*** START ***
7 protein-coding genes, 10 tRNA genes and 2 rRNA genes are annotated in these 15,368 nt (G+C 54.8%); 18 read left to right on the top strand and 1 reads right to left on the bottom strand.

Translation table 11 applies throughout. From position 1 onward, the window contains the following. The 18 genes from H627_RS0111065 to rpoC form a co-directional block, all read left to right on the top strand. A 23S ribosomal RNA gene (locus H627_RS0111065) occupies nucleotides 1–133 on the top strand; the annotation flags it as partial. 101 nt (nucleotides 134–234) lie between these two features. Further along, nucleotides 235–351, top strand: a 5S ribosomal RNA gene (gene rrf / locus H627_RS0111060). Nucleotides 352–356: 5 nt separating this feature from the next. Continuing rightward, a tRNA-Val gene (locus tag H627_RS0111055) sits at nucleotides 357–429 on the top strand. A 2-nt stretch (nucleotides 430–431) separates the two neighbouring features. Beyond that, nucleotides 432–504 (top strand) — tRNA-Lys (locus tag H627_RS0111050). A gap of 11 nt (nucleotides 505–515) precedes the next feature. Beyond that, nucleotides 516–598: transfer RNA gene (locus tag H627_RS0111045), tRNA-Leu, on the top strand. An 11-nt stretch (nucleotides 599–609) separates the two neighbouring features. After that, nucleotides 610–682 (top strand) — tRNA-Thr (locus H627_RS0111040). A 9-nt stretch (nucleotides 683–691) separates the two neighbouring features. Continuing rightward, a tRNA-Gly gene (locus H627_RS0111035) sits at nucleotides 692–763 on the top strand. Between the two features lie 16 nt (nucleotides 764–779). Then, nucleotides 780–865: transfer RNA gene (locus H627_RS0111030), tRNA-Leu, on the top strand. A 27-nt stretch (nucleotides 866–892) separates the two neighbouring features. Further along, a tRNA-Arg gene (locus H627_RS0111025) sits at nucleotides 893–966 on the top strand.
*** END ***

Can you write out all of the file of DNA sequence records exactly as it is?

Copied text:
7 protein-coding genes, 10 tRNA genes and 2 rRNA genes are annotated in these 15,368 nt (G+C 54.8%); 18 read left to right on the top strand and 1 reads right to left on the bottom strand.

Translation table 11 applies throughout. From position 1 onward, the window contains the following. The 18 genes from H627_RS0111065 to rpoC form a co-directional block, all read left to right on the top strand. A 23S ribosomal RNA gene (locus H627_RS0111065) occupies nucleotides 1–133 on the top strand; the annotation flags it as partial. 101 nt (nucleotides 134–234) lie between these two features. Further along, nucleotides 235–351, top strand: a 5S ribosomal RNA gene (gene rrf / locus H627_RS0111060). Nucleotides 352–356: 5 nt separating this feature from the next. Continuing rightward, a tRNA-Val gene (locus tag H627_RS0111055) sits at nucleotides 357–429 on the top strand. A 2-nt stretch (nucleotides 430–431) separates the two neighbouring features. Beyond that, nucleotides 432–504 (top strand) — tRNA-Lys (locus tag H627_RS0111050). A gap of 11 nt (nucleotides 505–515) precedes the next feature. Beyond that, nucleotides 516–598: transfer RNA gene (locus tag H627_RS0111045), tRNA-Leu, on the top strand. An 11-nt stretch (nucleotides 599–609) separates the two neighbouring features. After that, nucleotides 610–682 (top strand) — tRNA-Thr (locus H627_RS0111040). A 9-nt stretch (nucleotides 683–691) separates the two neighbouring features. Continuing rightward, a tRNA-Gly gene (locus H627_RS0111035) sits at nucleotides 692–763 on the top strand. Between the two features lie 16 nt (nucleotides 764–779). Then, nucleotides 780–865: transfer RNA gene (locus H627_RS0111030), tRNA-Leu, on the top strand. A 27-nt stretch (nucleotides 866–892) separates the two neighbouring features. Further along, a tRNA-Arg gene (locus H627_RS0111025) sits at nucleotides 893–966 on the top strand.